A known and particularly flexible protection means is one in which parity and other information is compared between two incoming signals from the two paths of a ring, and the failed signal is rejected. In particular, portions--such as individual 2 Mbit/s signals plus their overhead bits in SDH--of the two Incoming aggregate signals are individually compared in pairs, each portion with its own parity and other information, so that individual portions may be selected from either path. (In SDH, such portions are referred to a "virtual containers").

This known approach has the advantage that the loss of an individual portion, which can result from failure of particular devices, need not cause the whole aggregate signal to be selected Instead from the other path. Such a change in selection would normally produce a disturbance to communications because of the difference in propagation delay between the two paths, causing digital systems to temporarily lose alignment after they experience a sudden time-shift in their received data. It is undesirable to apply such a disturbance to portions of traffic which were not faulty, in order to restore portions which have failed.

The scheme just described is applied between the two paths of a ring, or can be extended over any two paths. However, the general requirement for symmetry or similarity in paths still applies, for ease or speed of control. In particular, the line ports and the tributary ports of an ADM are generally different in many ways. For example, because there are normally several tributaries, the function of an ADM means that the data rate of each tributary must be less than the aggregate line rate.

(An exception occurs where a tributary port uses a higher clock rate than the data which it contains, corresponding to only a proportion of timeslots in the aggregate tributary signal being loaded. This may be referred to as "depleted" mode, indicating that only some portions of the aggregate signal are present. This arrangement can allow some similarity between the characteristics of line and tributary ports, but the internal architecture of an ADM is essentially asymmetrical between line and tributary ports.)

The present invention applies protection between ports which are at different aggregate bit rates, by selection between individual portions of payload within the aggregate signals, each pair of mutually protective portions have the same nominal traffic capacity.

The various differences between tributary and line ports in an ADM--of which a difference in bit rates is one example--mean that protection is not currently provided by pairing one of each type of port to support alternative paths with fast automatic protection between them. It is possible in principle to design for protection to be provided in this way, but the apparent complications and the lack of an apparent need for this arrangement have prevented it from being Implemented, so far as is known.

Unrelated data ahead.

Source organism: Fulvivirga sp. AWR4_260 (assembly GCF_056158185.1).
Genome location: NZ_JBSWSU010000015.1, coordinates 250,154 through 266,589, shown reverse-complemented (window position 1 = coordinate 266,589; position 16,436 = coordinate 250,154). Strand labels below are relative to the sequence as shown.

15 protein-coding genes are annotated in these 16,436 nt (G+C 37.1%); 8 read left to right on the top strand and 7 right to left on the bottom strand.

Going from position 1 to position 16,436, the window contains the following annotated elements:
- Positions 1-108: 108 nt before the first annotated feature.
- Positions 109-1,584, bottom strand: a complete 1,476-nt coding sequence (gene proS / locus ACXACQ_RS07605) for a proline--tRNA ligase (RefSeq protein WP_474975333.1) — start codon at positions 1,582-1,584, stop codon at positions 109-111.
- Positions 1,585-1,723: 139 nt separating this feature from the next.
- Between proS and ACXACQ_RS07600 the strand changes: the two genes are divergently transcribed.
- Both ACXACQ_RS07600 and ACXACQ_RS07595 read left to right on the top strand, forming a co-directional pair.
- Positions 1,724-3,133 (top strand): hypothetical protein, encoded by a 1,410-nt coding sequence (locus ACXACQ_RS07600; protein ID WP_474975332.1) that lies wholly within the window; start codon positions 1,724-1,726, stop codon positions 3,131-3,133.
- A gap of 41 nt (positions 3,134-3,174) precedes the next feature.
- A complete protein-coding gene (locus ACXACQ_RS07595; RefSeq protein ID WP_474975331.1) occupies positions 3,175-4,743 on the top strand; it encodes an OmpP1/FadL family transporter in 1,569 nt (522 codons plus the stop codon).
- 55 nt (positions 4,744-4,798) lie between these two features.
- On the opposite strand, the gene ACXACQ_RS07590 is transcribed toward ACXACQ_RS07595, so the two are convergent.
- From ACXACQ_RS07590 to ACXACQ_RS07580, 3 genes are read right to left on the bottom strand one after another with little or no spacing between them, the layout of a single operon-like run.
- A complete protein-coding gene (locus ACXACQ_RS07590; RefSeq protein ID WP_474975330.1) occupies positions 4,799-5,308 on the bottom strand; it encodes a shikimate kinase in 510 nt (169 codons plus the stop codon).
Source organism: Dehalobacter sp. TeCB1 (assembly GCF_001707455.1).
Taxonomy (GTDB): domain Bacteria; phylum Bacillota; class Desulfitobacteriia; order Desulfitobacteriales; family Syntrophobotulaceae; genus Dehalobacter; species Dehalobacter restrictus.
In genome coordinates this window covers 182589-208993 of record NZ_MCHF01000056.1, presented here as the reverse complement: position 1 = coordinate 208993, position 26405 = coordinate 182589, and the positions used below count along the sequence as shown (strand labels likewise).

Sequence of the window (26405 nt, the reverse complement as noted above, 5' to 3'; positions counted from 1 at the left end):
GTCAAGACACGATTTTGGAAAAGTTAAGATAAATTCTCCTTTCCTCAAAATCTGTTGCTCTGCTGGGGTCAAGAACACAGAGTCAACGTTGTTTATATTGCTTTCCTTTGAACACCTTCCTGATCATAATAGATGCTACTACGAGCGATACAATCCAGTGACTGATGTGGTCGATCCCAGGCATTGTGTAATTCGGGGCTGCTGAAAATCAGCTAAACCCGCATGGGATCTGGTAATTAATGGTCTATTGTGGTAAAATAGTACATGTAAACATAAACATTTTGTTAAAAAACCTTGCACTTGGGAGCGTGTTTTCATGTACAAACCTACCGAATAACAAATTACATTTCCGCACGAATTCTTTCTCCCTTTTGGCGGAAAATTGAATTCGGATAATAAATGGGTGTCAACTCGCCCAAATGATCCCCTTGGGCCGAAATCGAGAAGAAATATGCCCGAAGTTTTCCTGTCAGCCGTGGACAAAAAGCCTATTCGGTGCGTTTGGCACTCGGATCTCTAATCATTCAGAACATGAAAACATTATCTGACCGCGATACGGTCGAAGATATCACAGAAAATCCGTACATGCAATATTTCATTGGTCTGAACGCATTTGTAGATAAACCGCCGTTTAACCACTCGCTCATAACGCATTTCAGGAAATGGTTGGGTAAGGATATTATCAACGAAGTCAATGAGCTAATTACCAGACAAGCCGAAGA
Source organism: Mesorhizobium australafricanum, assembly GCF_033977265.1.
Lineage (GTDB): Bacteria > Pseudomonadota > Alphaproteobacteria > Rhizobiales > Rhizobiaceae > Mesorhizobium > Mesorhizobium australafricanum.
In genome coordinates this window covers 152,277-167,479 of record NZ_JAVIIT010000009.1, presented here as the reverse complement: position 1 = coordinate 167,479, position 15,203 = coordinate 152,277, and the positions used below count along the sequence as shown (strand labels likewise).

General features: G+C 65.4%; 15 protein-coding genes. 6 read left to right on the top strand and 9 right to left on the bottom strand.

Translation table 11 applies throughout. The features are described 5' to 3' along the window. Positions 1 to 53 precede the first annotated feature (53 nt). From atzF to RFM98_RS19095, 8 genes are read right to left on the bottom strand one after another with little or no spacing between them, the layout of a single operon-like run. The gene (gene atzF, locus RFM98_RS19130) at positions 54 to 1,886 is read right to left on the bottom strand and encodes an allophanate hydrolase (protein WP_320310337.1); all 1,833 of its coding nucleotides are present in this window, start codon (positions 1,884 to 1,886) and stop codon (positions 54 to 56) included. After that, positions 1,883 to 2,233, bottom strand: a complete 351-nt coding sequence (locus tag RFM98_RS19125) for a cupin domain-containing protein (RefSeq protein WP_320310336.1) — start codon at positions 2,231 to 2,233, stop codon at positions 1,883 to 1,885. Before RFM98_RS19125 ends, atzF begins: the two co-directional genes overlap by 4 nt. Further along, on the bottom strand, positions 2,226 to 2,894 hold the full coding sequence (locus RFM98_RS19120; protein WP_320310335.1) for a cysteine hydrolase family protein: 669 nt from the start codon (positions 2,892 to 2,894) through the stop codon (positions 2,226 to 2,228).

In one possible implementation of the invention, each portion of each incoming signal has its overheads examined for excessive parity errors or other indications of a fault. Indicator flags are raised for each portion which falls to meet its preset performance criteria, and flags are compared in pairs within dedicated processors. The result of each comparison then operates a traffic selection switch operating on the individual portions. In this arrangement the functional differences between line and tributary ports have negligible effect on the design of the protection arrangement, and protection can be applied as easily between different line ports as between line and tributary ports.

This invention uses different types of ports in this way, in order to provide dual connections to a dependant node connected to the ring, with the advantages which are described below. Referring to FIG. 1, in the invention the node (d) establishes connection with one parent ADM (a) by using a direct path via the second parent ADM (b) and along the ring to the first ADM, normally taking the shortest path in the ring.

An example to illustrate a significant advantage of the invention is where a parent ADM (a) is connecting traffic between the dependent node (d) and one of the tributaries (t) of the parent ADM (a).

In order to provide protection, the first parent (a) in FIG. 2 must be able to select from two incoming signals, one on the ring and one on its tributary connected to the dependant node (d), and then deliver the selected traffic to the customer on tributary (T). This is not possible on existing designs, and selection can only be made in existing known ADMS from the two line ports, ie. from the two paths of the ring. This is shown in FIG. 6 to which reference is now made, this shows that traffic from (d), intended for (T) must first enter the ring via (a) and (b), then traverse the ring so as to enter the first ADM (a) from both paths of the ring.

Comparing FIG. 6 with FIG. 2 it can be seen that FIG. 6 is wasteful of ring capacity, particularly if the customer traffic at (a) which is to be connected to node (d) is a significant proportion of the total ring traffic, as would often be the case. Such a case could arise because this node could be an urban network centre, and the parent ADMs, being nearest to it on the ring, are likely also to be in an urban area and therefore to have customers with high traffic demands. In this case the need to carry all such traffic all the way around the ring in order for the dependent node to have secure connections into the ring, would significantly increase the total traffic capacity needed in the ring, and would increase its cost.

This situation should not be confused with the need to carry all intra-ring traffic around the whole ring in order to provide alternative paths within the ring, as shown in FIG. 5, to which reference is now made. This is a separate requirement for traffic once it has entered the ring via an ADM. The purpose of the invention is to prevent the need for additional node-to-parent traffic also to travel all around the ring, rather than just on the shortest path between the two parent ADMs (a) and (b).

An advantage of the invention is that the two directions of duplex traffic for each signal can pass along the same route. This allows maintenance staff to take equipment (which commonly has both directions of transmission on common units) out of service without causing disruption. Prior to the invention, the waste of capacity within the ring could only be minimised when using existing selection means by causing the two directions of traffic for each duplex signal to travel on different paths in the ring. Where this is unacceptable for operational reasons, then both directions of traffic must pass wastefully around the ring, in order to maintain commonality of routing for both directions.